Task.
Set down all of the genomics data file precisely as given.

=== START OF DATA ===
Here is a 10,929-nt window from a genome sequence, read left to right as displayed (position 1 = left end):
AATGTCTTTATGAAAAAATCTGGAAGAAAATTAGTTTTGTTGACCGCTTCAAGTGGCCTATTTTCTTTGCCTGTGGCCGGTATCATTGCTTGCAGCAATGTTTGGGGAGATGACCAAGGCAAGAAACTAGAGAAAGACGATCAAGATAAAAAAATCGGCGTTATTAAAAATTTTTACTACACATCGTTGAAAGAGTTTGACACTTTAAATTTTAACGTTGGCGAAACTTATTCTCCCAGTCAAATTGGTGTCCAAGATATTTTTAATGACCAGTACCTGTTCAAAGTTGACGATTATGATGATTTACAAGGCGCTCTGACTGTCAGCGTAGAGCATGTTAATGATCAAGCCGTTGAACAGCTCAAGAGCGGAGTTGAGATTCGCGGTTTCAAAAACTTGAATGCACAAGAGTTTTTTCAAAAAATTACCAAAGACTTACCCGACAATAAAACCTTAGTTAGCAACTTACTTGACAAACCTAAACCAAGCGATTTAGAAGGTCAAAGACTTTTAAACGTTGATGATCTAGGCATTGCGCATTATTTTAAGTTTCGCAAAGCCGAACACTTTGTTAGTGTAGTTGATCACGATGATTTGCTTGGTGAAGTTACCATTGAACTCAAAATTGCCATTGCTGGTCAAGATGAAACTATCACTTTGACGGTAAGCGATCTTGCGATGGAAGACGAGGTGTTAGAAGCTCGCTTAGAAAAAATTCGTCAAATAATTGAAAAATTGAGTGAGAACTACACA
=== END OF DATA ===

Here is a 10,929-nt window from a genome sequence, read left to right as displayed (position 1 = left end):
AATGTCTTTATGAAAAAATCTGGAAGAAAATTAGTTTTGTTGACCGCTTCAAGTGGCCTATTTTCTTTGCCTGTGGCCGGTATCATTGCTTGCAGCAATGTTTGGGGAGATGACCAAGGCAAGAAACTAGAGAAAGACGATCAAGATAAAAAAATCGGCGTTATTAAAAATTTTTACTACACATCGTTGAAAGAGTTTGACACTTTAAATTTTAACGTTGGCGAAACTTATTCTCCCAGTCAAATTGGTGTCCAAGATATTTTTAATGACCAGTACCTGTTCAAAGTTGACGATTATGATGATTTACAAGGCGCTCTGACTGTCAGCGTAGAGCATGTTAATGATCAAGCCGTTGAACAGCTCAAGAGCGGAGTTGAGATTCGCGGTTTCAAAAACTTGAATGCACAAGAGTTTTTTCAAAAAATTACCAAAGACTTACCCGACAATAAAACCTTAGTTAGCAACTTACTTGACAAACCTAAACCAAGCGATTTAGAAGGTCAAAGACTTTTAAACGTTGATGATCTAGGCATTGCGCATTATTTTAAGTTTCGCAAAGCCGAACACTTTGTTAGTGTAGTTGATCACGATGATTTGCTTGGTGAAGTTACCATTGAACTCAAAATTGCCATTGCTGGTCAAGATGAAACTATCACTTTGACGGTAAGCGATCTTGCGATGGAAGACGAGGTGTTAGAAGCTCGCTTAGAAAAAATTCGTCAAATAATTGAAAAATTGAGTGAGAACTACACA